Afsaneh Fazly, Director of Research, Samsung Toronto AI Lab
Trust your instinct, and have a growth mindset. It is ok to not know everything. In fact, most of us only know a little. Women tend to focus on what they don’t know more than what they do.
Alexia Jolicoieur-Martineau, AI Researcher, MILA
It's hard to think of a single idea, but here are a few issues that I commonly see: 1) Don't cling to ideas that failed, failure is a normal part of the process and is not actual failure on your part. Moving on quickly from an idea to another will make you more productive. 2) Don't wait for permission before trying something new, do it first and then report the results to your manager/PI/advisor. Worst-case scenario, what you did is wrong, but at least you tried. Sometimes your manager/PI/advisor may be wrong, if you always ask for permission to try something new, you may miss opportunities. 3) If working, ask for a salary increase every year and don’t be afraid to negotiate during interviews. If paid lower than average, don’t buy the justifications made by your boss, ask for more.
Rana El Kaliouby, CEO, Affectiva
Develop strong skills to set yourself apart from other candidates. Beyond comprehending key approaches in machine learning and data science, you should look to areas of innovation in the field. For example, data synthesis is becoming incredibly important in advancing AI algorithms. If you educate yourself in innovative approaches like these, you’ll be a hot commodity in the job market and better prepared in your career. There are also a lot of concerns regarding ethics in AI. So it’s crucial to be an advocate for the ethical development and deployment of AI. And don’t just advocate, but also make sure that in all the work you do, you guard for ways that could inadvertently introduce data and algorithmic bias.
Finally, as a woman in tech, don’t be afraid to stand up for yourself. Speak up when you have ideas to contribute and don’t let anyone talk over you. Support other women in making them feel comfortable doing the same. We all need to advocate for and support one another if we want to build a strong ecosystem of women in tech.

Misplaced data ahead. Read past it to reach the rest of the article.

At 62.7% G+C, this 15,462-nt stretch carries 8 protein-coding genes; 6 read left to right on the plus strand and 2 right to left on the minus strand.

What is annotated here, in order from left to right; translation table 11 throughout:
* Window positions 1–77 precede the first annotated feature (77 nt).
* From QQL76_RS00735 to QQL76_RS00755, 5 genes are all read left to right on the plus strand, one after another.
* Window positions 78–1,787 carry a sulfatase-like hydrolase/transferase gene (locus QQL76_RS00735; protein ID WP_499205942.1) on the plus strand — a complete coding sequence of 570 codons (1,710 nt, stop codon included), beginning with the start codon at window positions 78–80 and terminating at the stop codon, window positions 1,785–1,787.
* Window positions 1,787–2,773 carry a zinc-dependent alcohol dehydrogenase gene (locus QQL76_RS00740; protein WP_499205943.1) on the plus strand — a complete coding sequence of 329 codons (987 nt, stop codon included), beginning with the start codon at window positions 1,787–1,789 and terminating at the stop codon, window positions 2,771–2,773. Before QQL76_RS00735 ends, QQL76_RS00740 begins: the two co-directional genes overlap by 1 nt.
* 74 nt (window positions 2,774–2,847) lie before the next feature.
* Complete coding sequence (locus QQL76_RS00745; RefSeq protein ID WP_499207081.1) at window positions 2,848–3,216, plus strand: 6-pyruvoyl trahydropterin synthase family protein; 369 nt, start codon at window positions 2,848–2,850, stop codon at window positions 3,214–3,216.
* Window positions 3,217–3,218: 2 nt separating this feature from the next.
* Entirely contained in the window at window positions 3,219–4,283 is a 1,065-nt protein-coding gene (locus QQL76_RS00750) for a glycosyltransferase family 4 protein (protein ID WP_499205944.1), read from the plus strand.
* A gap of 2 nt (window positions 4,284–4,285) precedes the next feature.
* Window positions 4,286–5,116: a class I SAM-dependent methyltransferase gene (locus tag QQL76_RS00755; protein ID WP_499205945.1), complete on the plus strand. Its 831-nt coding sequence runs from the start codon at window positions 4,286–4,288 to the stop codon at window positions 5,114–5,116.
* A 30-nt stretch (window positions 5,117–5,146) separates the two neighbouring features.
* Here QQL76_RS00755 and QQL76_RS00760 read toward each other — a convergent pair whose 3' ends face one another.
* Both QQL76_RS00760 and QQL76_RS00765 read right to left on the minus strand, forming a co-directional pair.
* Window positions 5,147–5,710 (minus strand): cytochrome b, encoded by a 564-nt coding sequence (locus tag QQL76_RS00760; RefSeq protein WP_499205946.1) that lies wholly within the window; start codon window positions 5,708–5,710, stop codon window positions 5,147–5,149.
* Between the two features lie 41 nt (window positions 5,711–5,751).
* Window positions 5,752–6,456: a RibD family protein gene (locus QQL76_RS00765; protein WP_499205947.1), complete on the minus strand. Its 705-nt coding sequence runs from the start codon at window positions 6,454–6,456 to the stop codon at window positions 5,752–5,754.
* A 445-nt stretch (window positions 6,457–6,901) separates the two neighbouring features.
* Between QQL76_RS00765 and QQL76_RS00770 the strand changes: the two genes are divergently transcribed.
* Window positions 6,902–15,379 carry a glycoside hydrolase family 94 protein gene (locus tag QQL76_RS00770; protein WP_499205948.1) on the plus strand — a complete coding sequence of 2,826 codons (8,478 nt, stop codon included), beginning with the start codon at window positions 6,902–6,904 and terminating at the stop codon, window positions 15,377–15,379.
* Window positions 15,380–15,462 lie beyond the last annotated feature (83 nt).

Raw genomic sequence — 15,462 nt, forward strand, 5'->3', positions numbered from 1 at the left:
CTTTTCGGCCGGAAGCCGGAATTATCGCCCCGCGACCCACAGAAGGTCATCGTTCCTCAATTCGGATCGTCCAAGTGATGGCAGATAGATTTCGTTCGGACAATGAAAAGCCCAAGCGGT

Chanuki Seresinhe, Visiting Researcher, The Alan Turing Institute and Lead Data Scientist, Popsa
A lot of people in this industry blag about how good they are. I think this is an important thing to remember, as knowing that people exaggerate or are overconfident with how good they are means that you are probably as smart or even smarter than the people who might make you feel a bit intimidated!
Bianca Curutan, Software Engineer, Postmates
Use your network and resources. If there's something you don't know yet, ask questions - don't think in terms of "I can't" or "I don't know how". If there's someone you would like to meet, contact people in your network for an introduction or reach out yourself. Similarly, be a resource for others to lean on as well.
Julia Kroll, Data & ML Engineer, Amazon
Change and uncertainty are inherent in quickly evolving fields like AI and data science. In my experience, women tend to be more risk-averse than men, and base their qualifications on what they have already accomplished rather than their potential. My advice is to recognize that many projects and technologies will be in yet-to-be-explored areas, and no one is qualified from the position of having done it before. Embrace the risk and experimentation and volunteer for new projects that help you learn and grow. That is how you can build a successful and exciting career!
In the next instalment of the Diversity Diaries, we will be discussing the ways in which our contributors think we can actively promote diversity in AI, Data Science and STEM Fields.
Interested in contributing or being involved in the Diversity Diaries or know someone who would? Let us know here. You can also get involved by attending one of our Women in AI dinners. With ten in the calendar for this year in seven different cities, there is something for everyone. Join us for an evening of celebration, networking and keynote talks from those at the forefront of AI development. See our full dinner list here.